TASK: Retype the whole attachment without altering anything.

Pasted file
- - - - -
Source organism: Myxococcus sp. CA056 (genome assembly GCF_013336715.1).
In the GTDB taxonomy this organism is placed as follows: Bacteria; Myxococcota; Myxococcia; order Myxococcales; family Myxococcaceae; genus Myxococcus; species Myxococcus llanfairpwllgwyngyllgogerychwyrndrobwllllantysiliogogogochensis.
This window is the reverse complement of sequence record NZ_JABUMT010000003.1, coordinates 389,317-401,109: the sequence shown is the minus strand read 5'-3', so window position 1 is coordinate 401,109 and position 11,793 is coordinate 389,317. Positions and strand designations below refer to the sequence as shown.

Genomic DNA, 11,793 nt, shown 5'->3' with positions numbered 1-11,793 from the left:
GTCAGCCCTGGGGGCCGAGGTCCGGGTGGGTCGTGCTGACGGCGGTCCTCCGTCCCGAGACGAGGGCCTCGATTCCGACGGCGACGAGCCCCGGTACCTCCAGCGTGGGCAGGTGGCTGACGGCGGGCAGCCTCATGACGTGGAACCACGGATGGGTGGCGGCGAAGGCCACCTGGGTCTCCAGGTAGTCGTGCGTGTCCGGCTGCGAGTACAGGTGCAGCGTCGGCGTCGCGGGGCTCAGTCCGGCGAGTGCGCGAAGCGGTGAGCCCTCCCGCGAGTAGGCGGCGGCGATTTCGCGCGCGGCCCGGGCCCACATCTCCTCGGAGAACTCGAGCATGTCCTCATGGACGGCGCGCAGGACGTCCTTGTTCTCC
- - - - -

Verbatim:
Source organism: Myxococcus sp. CA056 (genome assembly GCF_013336715.1).
In the GTDB taxonomy this organism is placed as follows: Bacteria; Myxococcota; Myxococcia; order Myxococcales; family Myxococcaceae; genus Myxococcus; species Myxococcus llanfairpwllgwyngyllgogerychwyrndrobwllllantysiliogogogochensis.
This window is the reverse complement of sequence record NZ_JABUMT010000003.1, coordinates 389,317-401,109: the sequence shown is the minus strand read 5'-3', so window position 1 is coordinate 401,109 and position 11,793 is coordinate 389,317. Positions and strand designations below refer to the sequence as shown.

Genomic DNA, 11,793 nt, shown 5'->3' with positions numbered 1-11,793 from the left:
GTCAGCCCTGGGGGCCGAGGTCCGGGTGGGTCGTGCTGACGGCGGTCCTCCGTCCCGAGACGAGGGCCTCGATTCCGACGGCGACGAGCCCCGGTACCTCCAGCGTGGGCAGGTGGCTGACGGCGGGCAGCCTCATGACGTGGAACCACGGATGGGTGGCGGCGAAGGCCACCTGGGTCTCCAGGTAGTCGTGCGTGTCCGGCTGCGAGTACAGGTGCAGCGTCGGCGTCGCGGGGCTCAGTCCGGCGAGTGCGCGAAGCGGTGAGCCCTCCCGCGAGTAGGCGGCGGCGATTTCGCGCGCGGCCCGGGCCCACATCTCCTCGGAGAACTCGAGCATGTCCTCATGGACGGCGCGCAGGACGTCCTTGTTCTCC